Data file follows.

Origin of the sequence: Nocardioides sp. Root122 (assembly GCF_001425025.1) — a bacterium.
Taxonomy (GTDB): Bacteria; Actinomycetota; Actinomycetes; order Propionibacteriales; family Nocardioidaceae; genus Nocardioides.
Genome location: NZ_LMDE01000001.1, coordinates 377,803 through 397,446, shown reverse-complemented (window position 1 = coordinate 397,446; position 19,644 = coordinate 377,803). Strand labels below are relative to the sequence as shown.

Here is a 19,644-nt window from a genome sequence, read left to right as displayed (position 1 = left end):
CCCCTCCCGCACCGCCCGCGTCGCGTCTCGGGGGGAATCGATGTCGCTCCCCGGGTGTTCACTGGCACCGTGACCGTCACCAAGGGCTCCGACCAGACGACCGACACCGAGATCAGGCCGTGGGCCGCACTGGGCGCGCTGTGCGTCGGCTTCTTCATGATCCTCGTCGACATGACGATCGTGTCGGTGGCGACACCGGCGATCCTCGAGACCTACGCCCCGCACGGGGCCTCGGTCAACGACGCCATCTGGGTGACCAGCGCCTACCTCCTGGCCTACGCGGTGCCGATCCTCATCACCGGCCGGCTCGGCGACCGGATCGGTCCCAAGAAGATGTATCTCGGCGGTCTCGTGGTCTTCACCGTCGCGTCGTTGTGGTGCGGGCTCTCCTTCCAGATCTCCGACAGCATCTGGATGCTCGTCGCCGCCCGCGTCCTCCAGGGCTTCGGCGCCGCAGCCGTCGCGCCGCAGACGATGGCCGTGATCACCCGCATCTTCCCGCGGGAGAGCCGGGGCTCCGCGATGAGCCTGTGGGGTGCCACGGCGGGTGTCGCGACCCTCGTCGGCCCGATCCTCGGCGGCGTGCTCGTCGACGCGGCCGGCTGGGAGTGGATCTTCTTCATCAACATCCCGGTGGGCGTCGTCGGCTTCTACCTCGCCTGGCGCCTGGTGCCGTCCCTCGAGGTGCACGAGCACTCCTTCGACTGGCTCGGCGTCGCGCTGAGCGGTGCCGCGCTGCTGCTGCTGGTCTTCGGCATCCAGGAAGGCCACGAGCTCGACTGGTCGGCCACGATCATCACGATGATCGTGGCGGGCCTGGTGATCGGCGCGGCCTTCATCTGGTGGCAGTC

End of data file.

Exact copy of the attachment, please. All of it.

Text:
Origin of the sequence: Nocardioides sp. Root122 (assembly GCF_001425025.1) — a bacterium.
Taxonomy (GTDB): Bacteria; Actinomycetota; Actinomycetes; order Propionibacteriales; family Nocardioidaceae; genus Nocardioides.
Genome location: NZ_LMDE01000001.1, coordinates 377,803 through 397,446, shown reverse-complemented (window position 1 = coordinate 397,446; position 19,644 = coordinate 377,803). Strand labels below are relative to the sequence as shown.

Here is a 19,644-nt window from a genome sequence, read left to right as displayed (position 1 = left end):
CCCCTCCCGCACCGCCCGCGTCGCGTCTCGGGGGGAATCGATGTCGCTCCCCGGGTGTTCACTGGCACCGTGACCGTCACCAAGGGCTCCGACCAGACGACCGACACCGAGATCAGGCCGTGGGCCGCACTGGGCGCGCTGTGCGTCGGCTTCTTCATGATCCTCGTCGACATGACGATCGTGTCGGTGGCGACACCGGCGATCCTCGAGACCTACGCCCCGCACGGGGCCTCGGTCAACGACGCCATCTGGGTGACCAGCGCCTACCTCCTGGCCTACGCGGTGCCGATCCTCATCACCGGCCGGCTCGGCGACCGGATCGGTCCCAAGAAGATGTATCTCGGCGGTCTCGTGGTCTTCACCGTCGCGTCGTTGTGGTGCGGGCTCTCCTTCCAGATCTCCGACAGCATCTGGATGCTCGTCGCCGCCCGCGTCCTCCAGGGCTTCGGCGCCGCAGCCGTCGCGCCGCAGACGATGGCCGTGATCACCCGCATCTTCCCGCGGGAGAGCCGGGGCTCCGCGATGAGCCTGTGGGGTGCCACGGCGGGTGTCGCGACCCTCGTCGGCCCGATCCTCGGCGGCGTGCTCGTCGACGCGGCCGGCTGGGAGTGGATCTTCTTCATCAACATCCCGGTGGGCGTCGTCGGCTTCTACCTCGCCTGGCGCCTGGTGCCGTCCCTCGAGGTGCACGAGCACTCCTTCGACTGGCTCGGCGTCGCGCTGAGCGGTGCCGCGCTGCTGCTGCTGGTCTTCGGCATCCAGGAAGGCCACGAGCTCGACTGGTCGGCCACGATCATCACGATGATCGTGGCGGGCCTGGTGATCGGCGCGGCCTTCATCTGGTGGCAGTC